Echinochloa crus-pavonis (Kunth) J.A. Schultes
Family: Poaceae
(en: gulf cockspur grass),  more...
[Echinochloa cruspavonis (Kunth) Schult.,  more]
Echinochloa crus-pavonis image
Hitchcock, A.S. (rev. A. Chase).  

Plants annual or short-lived perennials. Culms 30-150 cm; nodes glabrous. Sheaths glabrous, often purplish; ligules absent; blades 12-60 cm long, 10-25 mm wide, glabrous. Panicles 10-30 cm, erect or drooping, nodes sparsely hispid, hairs papillose-based, internodes glabrous; primary branches to 14 cm, nodes sometimes sparsely hispid, hairs papillose-based, internodes usually glabrous; secondary branches to 3 cm. Spikelets 2.5-3.4 mm long, 1.2-1.4 mm wide, disarticulating at maturity. Upper glumes subequal to the spikelets; lower florets sterile; lower lemmas unawned or awned, awns 3-10(15) mm, curved; lower paleas absent, vestigial, or well-developed; upper lemmas narrowly elliptic, not or scarcely exceeding the upper glumes, acute or obtuse, with a well-differentiated, early-withering tip, glabrous or pubescent at the base of the tip, hairs not forming a line across the base; anthers 0.5-0.7 mm. Caryopses 1.2-1.5 mm long, 1-1.3 mm wide; embryos 50-70% as long as the caryopses. 2n = 36.

Echinochloa crus-pavonis is a native species found in scattered locations from British Columbia to Arizona, east to Florida, and south into South America. It favors marshes and wet places at lower elevations, often being found in the water.

FNA 2003, Chase 1971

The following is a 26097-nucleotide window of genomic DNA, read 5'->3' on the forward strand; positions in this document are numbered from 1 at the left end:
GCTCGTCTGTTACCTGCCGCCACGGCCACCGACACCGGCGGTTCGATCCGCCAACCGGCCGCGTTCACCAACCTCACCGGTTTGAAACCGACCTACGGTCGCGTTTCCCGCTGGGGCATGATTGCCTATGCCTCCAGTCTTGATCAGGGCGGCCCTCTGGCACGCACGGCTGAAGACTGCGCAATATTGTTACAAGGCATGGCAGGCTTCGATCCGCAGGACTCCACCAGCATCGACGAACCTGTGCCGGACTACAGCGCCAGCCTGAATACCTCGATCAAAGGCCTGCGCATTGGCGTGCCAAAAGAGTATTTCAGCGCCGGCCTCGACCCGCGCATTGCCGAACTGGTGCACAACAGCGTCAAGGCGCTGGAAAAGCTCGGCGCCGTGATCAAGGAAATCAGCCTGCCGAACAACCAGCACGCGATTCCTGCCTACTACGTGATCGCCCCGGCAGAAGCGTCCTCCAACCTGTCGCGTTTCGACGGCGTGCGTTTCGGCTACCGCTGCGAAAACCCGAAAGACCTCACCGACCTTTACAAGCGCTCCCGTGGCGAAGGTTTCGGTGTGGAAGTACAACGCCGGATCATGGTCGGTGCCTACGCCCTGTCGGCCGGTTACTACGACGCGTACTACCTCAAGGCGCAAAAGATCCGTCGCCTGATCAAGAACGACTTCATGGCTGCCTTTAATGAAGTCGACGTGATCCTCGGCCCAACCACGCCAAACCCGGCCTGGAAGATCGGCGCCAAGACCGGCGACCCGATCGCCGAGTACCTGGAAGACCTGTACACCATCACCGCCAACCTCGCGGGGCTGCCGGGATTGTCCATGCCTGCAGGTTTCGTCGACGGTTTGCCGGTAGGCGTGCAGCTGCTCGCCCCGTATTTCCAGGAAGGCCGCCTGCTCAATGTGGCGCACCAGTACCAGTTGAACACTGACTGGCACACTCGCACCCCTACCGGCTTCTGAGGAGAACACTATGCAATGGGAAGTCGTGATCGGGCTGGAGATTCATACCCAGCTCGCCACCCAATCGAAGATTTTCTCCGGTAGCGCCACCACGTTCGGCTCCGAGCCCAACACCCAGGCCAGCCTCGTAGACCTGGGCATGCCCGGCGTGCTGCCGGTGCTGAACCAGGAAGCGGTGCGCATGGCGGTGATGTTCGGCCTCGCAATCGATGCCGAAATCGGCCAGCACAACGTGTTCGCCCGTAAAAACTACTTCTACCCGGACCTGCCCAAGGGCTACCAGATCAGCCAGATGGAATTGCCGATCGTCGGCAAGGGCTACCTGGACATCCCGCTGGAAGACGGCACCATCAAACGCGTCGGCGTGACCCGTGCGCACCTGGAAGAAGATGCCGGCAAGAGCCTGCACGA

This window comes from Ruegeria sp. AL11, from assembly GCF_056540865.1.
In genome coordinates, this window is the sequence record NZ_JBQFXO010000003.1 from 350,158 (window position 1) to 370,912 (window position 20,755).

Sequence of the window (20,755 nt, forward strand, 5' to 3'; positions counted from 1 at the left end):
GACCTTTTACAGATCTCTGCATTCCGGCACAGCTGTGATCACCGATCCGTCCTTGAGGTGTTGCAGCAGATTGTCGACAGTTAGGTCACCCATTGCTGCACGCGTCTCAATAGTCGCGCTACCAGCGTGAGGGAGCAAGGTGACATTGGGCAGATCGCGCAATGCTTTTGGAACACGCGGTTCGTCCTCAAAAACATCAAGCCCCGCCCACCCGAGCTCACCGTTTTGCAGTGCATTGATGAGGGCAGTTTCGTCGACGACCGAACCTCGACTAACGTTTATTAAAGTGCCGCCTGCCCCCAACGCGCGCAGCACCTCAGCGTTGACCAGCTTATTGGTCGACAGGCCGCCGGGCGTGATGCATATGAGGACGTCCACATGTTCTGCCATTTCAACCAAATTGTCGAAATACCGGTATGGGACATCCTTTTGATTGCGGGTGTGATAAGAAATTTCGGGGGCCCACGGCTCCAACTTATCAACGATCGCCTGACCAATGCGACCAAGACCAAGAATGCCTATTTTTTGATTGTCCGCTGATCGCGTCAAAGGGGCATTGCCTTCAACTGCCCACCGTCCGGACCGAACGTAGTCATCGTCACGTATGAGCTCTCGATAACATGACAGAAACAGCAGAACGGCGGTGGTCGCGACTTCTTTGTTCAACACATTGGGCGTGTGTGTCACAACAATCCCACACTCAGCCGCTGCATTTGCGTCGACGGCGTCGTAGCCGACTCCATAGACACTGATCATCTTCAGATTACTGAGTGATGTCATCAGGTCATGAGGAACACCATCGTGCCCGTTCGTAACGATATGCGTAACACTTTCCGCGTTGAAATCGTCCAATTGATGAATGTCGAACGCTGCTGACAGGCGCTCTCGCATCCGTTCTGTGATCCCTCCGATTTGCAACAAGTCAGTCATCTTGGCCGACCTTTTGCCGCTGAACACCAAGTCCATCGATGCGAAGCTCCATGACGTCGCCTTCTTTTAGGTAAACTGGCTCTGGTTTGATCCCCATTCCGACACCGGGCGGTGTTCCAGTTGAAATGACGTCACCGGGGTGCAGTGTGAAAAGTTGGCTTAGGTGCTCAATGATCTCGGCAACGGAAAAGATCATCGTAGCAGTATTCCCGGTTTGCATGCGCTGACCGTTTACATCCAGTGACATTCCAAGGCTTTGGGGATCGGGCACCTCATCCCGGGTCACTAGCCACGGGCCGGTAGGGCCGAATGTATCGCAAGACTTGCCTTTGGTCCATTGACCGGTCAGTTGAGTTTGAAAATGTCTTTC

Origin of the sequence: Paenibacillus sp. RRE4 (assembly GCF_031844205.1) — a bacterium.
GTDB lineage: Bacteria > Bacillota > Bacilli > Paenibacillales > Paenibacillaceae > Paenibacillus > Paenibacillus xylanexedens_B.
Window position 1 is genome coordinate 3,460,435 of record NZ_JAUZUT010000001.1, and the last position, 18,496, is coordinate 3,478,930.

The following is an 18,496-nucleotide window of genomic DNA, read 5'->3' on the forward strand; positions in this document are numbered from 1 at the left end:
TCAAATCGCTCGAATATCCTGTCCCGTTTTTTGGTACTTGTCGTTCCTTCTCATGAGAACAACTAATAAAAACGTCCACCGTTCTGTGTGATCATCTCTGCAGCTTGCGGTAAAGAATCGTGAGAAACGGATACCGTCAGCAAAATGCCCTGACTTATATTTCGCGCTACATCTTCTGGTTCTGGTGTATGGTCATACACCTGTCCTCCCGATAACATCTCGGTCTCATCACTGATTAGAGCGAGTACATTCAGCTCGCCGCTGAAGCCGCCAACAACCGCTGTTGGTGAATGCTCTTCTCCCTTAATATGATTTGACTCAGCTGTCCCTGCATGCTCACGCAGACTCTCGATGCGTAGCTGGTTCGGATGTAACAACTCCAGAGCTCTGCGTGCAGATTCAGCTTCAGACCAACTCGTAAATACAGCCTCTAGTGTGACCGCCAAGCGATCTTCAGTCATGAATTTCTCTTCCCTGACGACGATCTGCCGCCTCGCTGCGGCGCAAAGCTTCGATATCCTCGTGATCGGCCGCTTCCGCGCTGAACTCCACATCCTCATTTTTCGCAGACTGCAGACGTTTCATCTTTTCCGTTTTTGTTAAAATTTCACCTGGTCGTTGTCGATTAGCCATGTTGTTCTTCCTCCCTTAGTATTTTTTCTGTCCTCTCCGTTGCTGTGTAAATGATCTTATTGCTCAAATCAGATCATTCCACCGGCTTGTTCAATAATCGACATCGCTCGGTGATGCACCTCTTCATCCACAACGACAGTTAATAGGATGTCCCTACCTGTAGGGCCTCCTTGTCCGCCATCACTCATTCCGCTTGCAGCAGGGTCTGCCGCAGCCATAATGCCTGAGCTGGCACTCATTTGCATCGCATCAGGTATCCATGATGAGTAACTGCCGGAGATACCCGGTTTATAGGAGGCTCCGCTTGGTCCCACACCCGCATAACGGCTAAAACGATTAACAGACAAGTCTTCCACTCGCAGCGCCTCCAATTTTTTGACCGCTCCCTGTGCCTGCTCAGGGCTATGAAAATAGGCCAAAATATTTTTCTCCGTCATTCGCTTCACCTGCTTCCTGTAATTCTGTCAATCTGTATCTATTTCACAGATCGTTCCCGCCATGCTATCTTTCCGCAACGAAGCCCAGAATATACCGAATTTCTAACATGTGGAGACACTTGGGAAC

Common Name: gulf cockspur grass Duration: Annual Nativity: Native Lifeform: Graminoid General: Annual or short-lived perennial grass, erect or sometimes decumbent at base, 30-150 cm tall; nodes glabrous. Vegetative: Sheaths glabrous, often purplish; ligules absent; blades 12-60 cm long, 10-25 mm wide, glabrous. Inflorescence: Panicles 10-30 cm, erect or often nodding, rather soft, pinkish or pale purple; primary branches to 14 cm, mostly ascending or appressed, secondary branches to 3 cm. Spikelets 3 mm long, 1 mm wide, disarticulating below the glumes at maturity. Glumes subequal to the spikelets; lower florets sterile; lower (sterile) lemmas unawned or with awns up to 1 cm; lower paleas sometimes present; upper (fertile) lemmas coriaceous, narrowly elliptic, with a well-differentiated, early-withering tip, glabrous or pubescent at the base of the tip; caryopses 1.5 mm long. Ecology: Found in marshes and wet places, often found growing in water; below 7,000 ft. Distribution: Scattered locations from British Columbia to AZ, east to FL, and south into S. America. Notes: Echinochloa are similar to Panicum and Setaria due to the hard single-seeded spikelets; however, the one-sided racemes, lack of ligules, large, pointed spikelets and lack of subtending bristles separates this genus. Echinochloa crus-pavonis is a native species, though incredibly difficult to distinguish from the exotic and much more common Echinochloa crus-galli (barnyard grass). Both species have well-differentiated, early-withering tips on the fertile lemmas; according to FNA, E. crus-galli has a line of hairs at the base of that lemma tip, while E. crus-pavonis can be glabrous or pubescent at that location, but there is never a line of hairs. There are two varieties of E. crus-pavonis; ours is var. macera, found in the US and northern Mexico, with panicles that are usually erect and lower paleas that are reduced or absent. The species as a whole has a good amount of taxonomic uncertainty surrounding it, having been considered a variety of E. crus-galli, and also now encompassing more than one variety of that species. Treatments state that the spikelets have 1 cm awns, but herbarium specimens do not always bear that out. Ethnobotany: Ceremonial emetic for Ramah Navajo. Probably also used as a food plant by various tribes, as it is so similar to E. crus-galli. Etymology: Echinochloa is from Greek echinos for hedgehog and chloe or chloa for grass, referring to the bristly spikelets; crus-pavonis is from Latin crus, the leg or thigh and pavo, a peacock. Synonyms: Echinochloa zelayensis, Echinochloa crus-galli var. zelayensis; others, see Tropicos Editor: AHazelton 2015